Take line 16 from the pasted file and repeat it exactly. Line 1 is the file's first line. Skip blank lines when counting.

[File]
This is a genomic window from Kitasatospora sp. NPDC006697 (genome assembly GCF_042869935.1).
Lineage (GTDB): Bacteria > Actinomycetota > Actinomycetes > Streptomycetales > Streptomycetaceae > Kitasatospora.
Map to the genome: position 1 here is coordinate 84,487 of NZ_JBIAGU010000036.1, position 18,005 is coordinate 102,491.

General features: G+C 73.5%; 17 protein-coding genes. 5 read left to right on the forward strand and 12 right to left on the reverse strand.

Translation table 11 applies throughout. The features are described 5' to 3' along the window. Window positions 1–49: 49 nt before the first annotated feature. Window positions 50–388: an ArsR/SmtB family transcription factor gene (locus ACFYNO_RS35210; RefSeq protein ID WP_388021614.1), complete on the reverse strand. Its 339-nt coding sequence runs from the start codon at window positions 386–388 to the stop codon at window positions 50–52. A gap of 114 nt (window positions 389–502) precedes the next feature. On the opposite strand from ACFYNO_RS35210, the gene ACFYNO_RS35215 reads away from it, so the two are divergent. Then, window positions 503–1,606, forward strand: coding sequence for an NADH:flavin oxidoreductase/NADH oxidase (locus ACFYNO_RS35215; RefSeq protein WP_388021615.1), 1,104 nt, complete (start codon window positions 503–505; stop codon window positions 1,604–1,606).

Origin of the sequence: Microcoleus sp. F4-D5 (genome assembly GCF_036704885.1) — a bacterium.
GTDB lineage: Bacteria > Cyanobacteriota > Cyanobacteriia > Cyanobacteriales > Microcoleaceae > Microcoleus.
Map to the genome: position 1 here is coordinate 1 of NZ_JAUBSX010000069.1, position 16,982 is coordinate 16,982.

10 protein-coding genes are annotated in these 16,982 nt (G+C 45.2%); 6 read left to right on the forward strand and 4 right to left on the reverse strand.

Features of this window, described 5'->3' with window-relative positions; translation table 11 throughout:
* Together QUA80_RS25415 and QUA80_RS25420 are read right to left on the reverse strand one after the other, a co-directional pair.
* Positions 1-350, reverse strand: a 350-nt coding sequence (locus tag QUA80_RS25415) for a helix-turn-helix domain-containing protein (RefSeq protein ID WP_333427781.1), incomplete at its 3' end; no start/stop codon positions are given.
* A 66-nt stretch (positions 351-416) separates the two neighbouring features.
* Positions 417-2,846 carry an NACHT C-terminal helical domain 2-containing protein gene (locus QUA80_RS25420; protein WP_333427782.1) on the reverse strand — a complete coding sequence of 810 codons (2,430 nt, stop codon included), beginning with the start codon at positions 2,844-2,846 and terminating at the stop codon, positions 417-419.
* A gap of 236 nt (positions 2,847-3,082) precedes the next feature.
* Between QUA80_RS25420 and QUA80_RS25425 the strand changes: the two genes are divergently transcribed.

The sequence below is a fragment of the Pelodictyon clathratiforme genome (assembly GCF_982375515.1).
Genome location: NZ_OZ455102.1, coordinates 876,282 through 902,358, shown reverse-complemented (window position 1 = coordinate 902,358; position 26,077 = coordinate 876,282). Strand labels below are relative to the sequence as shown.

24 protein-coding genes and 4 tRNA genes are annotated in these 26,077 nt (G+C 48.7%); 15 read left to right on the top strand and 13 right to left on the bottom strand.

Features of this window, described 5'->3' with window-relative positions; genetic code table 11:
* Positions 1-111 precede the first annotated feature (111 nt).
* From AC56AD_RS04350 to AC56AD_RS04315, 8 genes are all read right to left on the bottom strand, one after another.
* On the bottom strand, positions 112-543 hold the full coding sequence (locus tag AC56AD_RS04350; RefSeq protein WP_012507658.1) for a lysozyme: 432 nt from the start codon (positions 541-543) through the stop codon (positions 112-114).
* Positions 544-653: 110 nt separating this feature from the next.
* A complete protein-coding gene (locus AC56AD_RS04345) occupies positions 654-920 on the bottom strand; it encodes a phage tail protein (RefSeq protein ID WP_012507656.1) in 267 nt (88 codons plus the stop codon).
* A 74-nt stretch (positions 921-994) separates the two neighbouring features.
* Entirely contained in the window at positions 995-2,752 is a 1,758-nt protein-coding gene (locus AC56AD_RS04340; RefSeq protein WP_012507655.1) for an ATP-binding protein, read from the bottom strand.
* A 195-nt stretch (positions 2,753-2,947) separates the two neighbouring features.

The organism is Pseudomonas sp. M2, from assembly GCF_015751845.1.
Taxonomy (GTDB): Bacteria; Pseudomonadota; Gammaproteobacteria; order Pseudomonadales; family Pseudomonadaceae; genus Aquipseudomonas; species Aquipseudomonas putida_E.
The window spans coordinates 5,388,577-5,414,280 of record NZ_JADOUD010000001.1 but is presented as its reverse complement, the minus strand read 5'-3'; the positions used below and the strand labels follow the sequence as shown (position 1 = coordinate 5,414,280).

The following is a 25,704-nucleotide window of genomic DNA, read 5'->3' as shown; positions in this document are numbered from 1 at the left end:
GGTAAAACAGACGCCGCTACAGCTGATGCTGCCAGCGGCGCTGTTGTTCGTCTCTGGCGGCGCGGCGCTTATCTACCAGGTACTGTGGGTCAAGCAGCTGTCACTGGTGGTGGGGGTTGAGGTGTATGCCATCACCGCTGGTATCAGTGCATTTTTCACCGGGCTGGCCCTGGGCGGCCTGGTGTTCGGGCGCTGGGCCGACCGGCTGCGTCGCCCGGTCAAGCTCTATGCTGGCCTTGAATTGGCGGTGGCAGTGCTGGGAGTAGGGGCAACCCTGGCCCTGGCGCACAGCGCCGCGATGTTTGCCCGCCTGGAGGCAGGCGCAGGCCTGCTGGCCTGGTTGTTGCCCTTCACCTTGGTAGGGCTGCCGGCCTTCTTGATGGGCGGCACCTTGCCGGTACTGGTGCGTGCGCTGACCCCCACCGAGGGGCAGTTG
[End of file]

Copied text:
* Between QUA80_RS25420 and QUA80_RS25425 the strand changes: the two genes are divergently transcribed.